How can commercial off-the-shelf (COTS) applications be supported with XACML?
As a Sales Engineer, it’s not uncommon to meet with a customer – or a prospective customer – who, along with securing APIs, microservices and a web portal, would also like to secure some commercial off-the-shelf application (“COTS application” from here on). And why not? They see themselves shifting from the limitations of RBAC to the possibilities of ABAC, so the question makes sense. The challenge, of course, is that the said COTS application isn’t built by your team, nor can you change its already compiled code. So what can be done about it?
As often, the answer depends on the situation, or better put: the answer depends on the application. Let me elaborate a bit on this in the following paragraphs. A bit of a story then.
Visiting The Netherlands recently, this topic came up again, albeit with an interesting angle that will help me tie my answer together in an unexpectedly neat way (wait for it… wait for it…). After discussing how Axiomatics could help implement ABAC on the data tier, accessed by multiple homegrown applications, one of the architects, I believe it was the “Microsoft guy”, asked the inevitable: “What about our COTS?” As it turned out, the prospect had a number of COTS that all supported access control through an integration with Active Directory LDAP. “How come this is the case?” I asked, sounding intrigued, but asking somewhat rhetorically.
The answer was that they simply required [it] of their vendors, as a “MUST HAVE” (yes, big letters) in any RFP. To sell to this company, up until now at least, you would have to support RBAC over (AD) LDAP.
Policy-Based Access Control Provisioning
In responding to that Dutch architect, I said that while it would require a smaller pre-study, one approach might be to provision access control to these LDAP enabled applications. The idea being that a XACML-based solution such as Axiomatics Policy Server (APS) could be used for centralized policy authoring, and a translation could be done to provide access control in a language the COTS would understand. One such approach is the Axiomatics provisioning solution for Microsoft SDDL. That smells like Active Directory, doesn’t it?
Intercept & Enforce Approach – the API & Container Tier
Provisioning to the COTS application is one option. A second option is that, if the COTS application expose an API (Application Programming Interface), then a plausible solution is to have a PEP (Policy Enforcement Point) in front of the API acting as a reverse proxy. Our partner Knowit Secure has successfully taken this approach in designing an ABAC solution for Microsoft Sharepoint (mhmm!).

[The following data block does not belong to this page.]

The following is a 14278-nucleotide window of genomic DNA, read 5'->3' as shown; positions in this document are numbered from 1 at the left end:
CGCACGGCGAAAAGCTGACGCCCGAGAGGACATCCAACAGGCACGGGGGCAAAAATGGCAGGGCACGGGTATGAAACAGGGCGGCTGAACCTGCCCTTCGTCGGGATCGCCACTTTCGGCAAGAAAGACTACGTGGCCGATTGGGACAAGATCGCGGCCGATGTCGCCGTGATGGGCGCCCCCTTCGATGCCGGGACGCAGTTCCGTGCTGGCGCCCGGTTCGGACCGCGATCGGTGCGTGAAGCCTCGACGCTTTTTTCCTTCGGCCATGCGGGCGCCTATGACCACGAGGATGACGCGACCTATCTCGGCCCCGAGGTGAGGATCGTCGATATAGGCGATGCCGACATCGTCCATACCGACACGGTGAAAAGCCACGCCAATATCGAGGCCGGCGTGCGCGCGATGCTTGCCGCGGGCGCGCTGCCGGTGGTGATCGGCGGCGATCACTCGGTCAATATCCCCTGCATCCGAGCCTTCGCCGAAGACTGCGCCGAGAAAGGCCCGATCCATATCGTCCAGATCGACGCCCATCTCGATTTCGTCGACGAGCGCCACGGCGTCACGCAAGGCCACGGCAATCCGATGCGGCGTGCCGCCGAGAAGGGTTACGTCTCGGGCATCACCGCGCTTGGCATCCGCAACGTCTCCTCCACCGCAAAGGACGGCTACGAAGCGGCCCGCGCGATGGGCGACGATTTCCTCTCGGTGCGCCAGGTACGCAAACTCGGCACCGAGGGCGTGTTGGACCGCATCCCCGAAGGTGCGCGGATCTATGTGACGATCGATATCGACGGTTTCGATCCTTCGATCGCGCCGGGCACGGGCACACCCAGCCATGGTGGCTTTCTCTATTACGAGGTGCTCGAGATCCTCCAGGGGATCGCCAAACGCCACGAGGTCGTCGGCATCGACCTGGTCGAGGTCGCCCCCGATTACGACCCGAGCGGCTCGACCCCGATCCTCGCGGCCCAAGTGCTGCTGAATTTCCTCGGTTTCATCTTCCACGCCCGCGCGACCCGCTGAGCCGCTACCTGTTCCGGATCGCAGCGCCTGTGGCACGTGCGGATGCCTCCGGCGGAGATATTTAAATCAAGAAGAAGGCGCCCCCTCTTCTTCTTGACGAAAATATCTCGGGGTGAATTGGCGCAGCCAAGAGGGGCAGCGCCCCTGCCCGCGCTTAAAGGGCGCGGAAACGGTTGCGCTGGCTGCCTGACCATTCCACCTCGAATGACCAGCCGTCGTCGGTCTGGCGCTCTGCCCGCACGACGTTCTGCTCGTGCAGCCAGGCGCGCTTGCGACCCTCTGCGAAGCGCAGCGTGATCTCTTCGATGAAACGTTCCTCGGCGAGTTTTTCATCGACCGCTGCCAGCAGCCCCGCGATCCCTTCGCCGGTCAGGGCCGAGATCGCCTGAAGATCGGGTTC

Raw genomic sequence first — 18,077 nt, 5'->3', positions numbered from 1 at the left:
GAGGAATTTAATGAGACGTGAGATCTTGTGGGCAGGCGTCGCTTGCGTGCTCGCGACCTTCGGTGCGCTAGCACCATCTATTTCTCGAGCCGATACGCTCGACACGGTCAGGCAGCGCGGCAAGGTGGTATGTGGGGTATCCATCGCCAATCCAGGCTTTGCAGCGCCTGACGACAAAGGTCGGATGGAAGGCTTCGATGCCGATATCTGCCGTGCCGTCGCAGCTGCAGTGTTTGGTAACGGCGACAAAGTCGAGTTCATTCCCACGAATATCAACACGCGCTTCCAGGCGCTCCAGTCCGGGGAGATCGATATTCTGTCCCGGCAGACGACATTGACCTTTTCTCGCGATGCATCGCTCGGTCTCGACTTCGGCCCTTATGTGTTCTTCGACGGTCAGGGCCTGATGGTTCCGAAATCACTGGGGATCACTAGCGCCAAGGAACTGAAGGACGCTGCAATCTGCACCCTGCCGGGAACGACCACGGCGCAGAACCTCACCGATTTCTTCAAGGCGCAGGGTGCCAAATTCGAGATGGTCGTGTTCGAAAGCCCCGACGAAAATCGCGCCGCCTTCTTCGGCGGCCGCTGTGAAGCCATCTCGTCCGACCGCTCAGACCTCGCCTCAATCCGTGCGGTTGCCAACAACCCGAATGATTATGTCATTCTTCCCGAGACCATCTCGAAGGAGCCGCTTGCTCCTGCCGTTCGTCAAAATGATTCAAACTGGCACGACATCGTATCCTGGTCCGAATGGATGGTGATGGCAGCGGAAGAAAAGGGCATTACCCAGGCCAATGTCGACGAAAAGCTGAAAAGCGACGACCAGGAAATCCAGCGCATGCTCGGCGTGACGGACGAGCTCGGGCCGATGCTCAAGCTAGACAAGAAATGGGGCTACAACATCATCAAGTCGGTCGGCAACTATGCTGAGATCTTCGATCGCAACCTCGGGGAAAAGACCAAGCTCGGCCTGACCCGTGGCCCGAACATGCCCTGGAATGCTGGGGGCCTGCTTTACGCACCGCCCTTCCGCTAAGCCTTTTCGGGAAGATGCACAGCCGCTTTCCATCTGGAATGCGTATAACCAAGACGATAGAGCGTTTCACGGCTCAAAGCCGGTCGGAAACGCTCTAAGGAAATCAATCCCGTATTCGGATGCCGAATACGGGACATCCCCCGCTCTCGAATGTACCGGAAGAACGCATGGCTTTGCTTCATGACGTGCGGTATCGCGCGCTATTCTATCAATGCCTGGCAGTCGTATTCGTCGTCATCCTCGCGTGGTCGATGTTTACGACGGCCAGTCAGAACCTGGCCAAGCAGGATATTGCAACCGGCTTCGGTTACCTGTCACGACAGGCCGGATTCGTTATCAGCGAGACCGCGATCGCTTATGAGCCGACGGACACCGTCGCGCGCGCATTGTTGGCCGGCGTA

A third option to look at comes from understanding how the COTS application is deployed. See, if the product runs in an application server such as Tomcat, JBOSS or WebSphere, you might be able to configure an agent or filter to do interception in the application server.
Intercept & Filter at the Data Tier
A fourth option (wow, so many) takes us back to that conference room in Amsterdam. You see, if the COTS application uses an external SQL database – and if the user identity is provided with the database query, then interception can happen at the data tier – preferably using a product such as ADAF MD which installs much like an invisible filter between the COTS and the data it consumes.
Lastly (and we are about to come full circle now so make your guess at how I will wrap this!), our friends at Gartner (2014) predicts that:
“By 2020, 70 percent of enterprises will use ABAC as the dominant mechanism to protect critical assets, up from less than 5 percent today.”
Wow, nice! I know, but this is a change that doesn’t happen on its own. Instead, it takes customers sharing that vision to make it real. In practice, and as Gartner analysts have pointed out, customers need to demand of their solution providers to support ABAC when sourcing new applications.
Specifically, I would recommend that you require of your vendors that they support externalized and standardized ABAC, as in (OASIS) XACML 3.
As it turns out, requiring a vendor to support a feature isn’t all that strange. Some customers do it habitually, and get their way. The client we met in The Netherlands had already proven it could be done. And I wouldn’t be surprised if they are now about to do it again. Join them.